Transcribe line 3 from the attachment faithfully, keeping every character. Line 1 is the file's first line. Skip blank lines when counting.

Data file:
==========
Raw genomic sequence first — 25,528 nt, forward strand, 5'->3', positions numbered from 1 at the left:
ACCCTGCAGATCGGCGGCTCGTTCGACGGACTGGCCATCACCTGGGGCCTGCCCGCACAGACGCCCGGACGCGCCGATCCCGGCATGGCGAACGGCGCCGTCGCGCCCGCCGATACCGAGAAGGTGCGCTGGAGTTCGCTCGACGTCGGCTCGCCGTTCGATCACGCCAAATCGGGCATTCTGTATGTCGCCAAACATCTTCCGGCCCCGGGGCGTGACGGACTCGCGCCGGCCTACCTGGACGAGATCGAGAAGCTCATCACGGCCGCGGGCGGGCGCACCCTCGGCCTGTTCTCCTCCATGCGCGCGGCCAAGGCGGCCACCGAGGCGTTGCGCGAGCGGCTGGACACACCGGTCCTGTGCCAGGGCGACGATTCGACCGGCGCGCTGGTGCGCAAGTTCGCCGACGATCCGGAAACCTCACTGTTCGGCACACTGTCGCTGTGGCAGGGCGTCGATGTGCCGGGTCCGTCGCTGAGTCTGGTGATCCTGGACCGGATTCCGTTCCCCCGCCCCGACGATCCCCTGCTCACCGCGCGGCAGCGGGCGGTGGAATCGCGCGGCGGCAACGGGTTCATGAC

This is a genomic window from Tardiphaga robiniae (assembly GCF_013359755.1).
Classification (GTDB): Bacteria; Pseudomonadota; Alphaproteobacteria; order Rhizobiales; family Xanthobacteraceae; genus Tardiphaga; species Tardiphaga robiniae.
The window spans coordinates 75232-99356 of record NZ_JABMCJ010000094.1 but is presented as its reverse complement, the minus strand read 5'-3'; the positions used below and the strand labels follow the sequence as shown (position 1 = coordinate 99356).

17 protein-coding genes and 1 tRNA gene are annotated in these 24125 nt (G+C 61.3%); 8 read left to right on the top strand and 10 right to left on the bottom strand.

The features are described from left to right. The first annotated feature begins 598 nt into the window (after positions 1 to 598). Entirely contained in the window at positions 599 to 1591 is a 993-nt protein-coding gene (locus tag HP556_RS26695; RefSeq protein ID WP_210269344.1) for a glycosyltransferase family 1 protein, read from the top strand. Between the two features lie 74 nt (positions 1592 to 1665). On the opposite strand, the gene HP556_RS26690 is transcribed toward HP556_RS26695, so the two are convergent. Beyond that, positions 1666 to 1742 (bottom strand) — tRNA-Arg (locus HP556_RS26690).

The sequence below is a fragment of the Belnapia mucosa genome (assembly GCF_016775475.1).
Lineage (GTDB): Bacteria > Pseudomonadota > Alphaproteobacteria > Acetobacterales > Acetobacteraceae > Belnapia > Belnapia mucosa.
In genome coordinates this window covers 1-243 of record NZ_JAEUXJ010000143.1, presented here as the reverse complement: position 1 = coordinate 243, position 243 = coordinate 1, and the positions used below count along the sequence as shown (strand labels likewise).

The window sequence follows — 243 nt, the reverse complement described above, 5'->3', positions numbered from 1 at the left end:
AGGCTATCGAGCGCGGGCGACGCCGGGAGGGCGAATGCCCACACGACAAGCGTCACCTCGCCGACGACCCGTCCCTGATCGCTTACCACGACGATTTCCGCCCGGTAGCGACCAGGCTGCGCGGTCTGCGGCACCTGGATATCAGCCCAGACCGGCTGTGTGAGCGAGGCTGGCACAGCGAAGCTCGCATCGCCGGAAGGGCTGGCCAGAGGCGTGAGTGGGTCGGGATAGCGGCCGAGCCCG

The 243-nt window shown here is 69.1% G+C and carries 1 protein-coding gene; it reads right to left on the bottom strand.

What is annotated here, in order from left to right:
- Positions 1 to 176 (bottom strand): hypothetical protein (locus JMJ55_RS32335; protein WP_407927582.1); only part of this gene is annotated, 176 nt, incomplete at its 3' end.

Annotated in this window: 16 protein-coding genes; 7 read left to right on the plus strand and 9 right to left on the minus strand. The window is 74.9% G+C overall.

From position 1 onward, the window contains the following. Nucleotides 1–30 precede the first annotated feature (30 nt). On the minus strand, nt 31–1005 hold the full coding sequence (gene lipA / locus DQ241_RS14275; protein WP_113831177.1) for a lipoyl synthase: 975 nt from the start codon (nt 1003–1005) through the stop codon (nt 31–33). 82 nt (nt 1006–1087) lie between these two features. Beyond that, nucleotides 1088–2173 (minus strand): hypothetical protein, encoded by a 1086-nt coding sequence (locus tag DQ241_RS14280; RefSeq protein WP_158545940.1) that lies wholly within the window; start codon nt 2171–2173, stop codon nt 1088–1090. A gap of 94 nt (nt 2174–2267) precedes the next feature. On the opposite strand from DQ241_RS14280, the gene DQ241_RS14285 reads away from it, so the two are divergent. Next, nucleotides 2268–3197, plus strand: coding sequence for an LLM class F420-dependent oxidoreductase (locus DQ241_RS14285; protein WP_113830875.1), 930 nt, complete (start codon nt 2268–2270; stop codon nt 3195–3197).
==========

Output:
This is a genomic window from Tardiphaga robiniae (assembly GCF_013359755.1).